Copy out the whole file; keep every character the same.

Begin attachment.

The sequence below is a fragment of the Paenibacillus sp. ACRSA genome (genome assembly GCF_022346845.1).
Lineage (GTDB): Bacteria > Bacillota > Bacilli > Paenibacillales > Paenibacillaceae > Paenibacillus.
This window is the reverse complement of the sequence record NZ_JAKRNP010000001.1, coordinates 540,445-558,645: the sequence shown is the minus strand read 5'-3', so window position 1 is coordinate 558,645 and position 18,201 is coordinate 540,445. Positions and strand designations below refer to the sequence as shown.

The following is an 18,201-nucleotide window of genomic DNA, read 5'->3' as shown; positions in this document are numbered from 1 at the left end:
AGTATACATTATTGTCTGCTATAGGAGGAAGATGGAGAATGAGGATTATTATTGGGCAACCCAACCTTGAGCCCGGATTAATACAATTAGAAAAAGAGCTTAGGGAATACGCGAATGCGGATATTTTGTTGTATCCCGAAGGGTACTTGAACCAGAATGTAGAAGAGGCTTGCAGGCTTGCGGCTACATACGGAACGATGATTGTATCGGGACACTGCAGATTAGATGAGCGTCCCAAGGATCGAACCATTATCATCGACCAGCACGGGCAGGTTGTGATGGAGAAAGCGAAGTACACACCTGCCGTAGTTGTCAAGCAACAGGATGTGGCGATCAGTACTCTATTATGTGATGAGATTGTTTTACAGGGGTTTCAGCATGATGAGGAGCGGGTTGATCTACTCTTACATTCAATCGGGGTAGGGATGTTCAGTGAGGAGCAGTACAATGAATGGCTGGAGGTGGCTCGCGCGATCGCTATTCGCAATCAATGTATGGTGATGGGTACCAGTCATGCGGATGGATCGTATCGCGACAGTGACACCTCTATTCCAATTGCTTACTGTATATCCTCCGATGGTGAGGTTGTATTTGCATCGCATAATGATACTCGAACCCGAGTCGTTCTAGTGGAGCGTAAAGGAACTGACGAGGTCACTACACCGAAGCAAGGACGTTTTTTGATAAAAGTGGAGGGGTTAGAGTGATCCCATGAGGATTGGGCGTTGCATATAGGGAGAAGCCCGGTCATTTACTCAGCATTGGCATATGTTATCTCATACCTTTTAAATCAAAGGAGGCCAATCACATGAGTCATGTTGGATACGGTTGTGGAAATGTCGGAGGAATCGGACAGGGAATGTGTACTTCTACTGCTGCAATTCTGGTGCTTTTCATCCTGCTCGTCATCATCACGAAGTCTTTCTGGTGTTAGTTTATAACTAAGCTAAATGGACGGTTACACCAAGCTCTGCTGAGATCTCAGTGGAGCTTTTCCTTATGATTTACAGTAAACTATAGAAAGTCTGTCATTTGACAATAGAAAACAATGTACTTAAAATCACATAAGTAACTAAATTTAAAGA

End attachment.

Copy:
The sequence below is a fragment of the Paenibacillus sp. ACRSA genome (genome assembly GCF_022346845.1).
Lineage (GTDB): Bacteria > Bacillota > Bacilli > Paenibacillales > Paenibacillaceae > Paenibacillus.
This window is the reverse complement of the sequence record NZ_JAKRNP010000001.1, coordinates 540,445-558,645: the sequence shown is the minus strand read 5'-3', so window position 1 is coordinate 558,645 and position 18,201 is coordinate 540,445. Positions and strand designations below refer to the sequence as shown.

The following is an 18,201-nucleotide window of genomic DNA, read 5'->3' as shown; positions in this document are numbered from 1 at the left end:
AGTATACATTATTGTCTGCTATAGGAGGAAGATGGAGAATGAGGATTATTATTGGGCAACCCAACCTTGAGCCCGGATTAATACAATTAGAAAAAGAGCTTAGGGAATACGCGAATGCGGATATTTTGTTGTATCCCGAAGGGTACTTGAACCAGAATGTAGAAGAGGCTTGCAGGCTTGCGGCTACATACGGAACGATGATTGTATCGGGACACTGCAGATTAGATGAGCGTCCCAAGGATCGAACCATTATCATCGACCAGCACGGGCAGGTTGTGATGGAGAAAGCGAAGTACACACCTGCCGTAGTTGTCAAGCAACAGGATGTGGCGATCAGTACTCTATTATGTGATGAGATTGTTTTACAGGGGTTTCAGCATGATGAGGAGCGGGTTGATCTACTCTTACATTCAATCGGGGTAGGGATGTTCAGTGAGGAGCAGTACAATGAATGGCTGGAGGTGGCTCGCGCGATCGCTATTCGCAATCAATGTATGGTGATGGGTACCAGTCATGCGGATGGATCGTATCGCGACAGTGACACCTCTATTCCAATTGCTTACTGTATATCCTCCGATGGTGAGGTTGTATTTGCATCGCATAATGATACTCGAACCCGAGTCGTTCTAGTGGAGCGTAAAGGAACTGACGAGGTCACTACACCGAAGCAAGGACGTTTTTTGATAAAAGTGGAGGGGTTAGAGTGATCCCATGAGGATTGGGCGTTGCATATAGGGAGAAGCCCGGTCATTTACTCAGCATTGGCATATGTTATCTCATACCTTTTAAATCAAAGGAGGCCAATCACATGAGTCATGTTGGATACGGTTGTGGAAATGTCGGAGGAATCGGACAGGGAATGTGTACTTCTACTGCTGCAATTCTGGTGCTTTTCATCCTGCTCGTCATCATCACGAAGTCTTTCTGGTGTTAGTTTATAACTAAGCTAAATGGACGGTTACACCAAGCTCTGCTGAGATCTCAGTGGAGCTTTTCCTTATGATTTACAGTAAACTATAGAAAGTCTGTCATTTGACAATAGAAAACAATGTACTTAAAATCACATAAGTAACTAAATTTAAAGA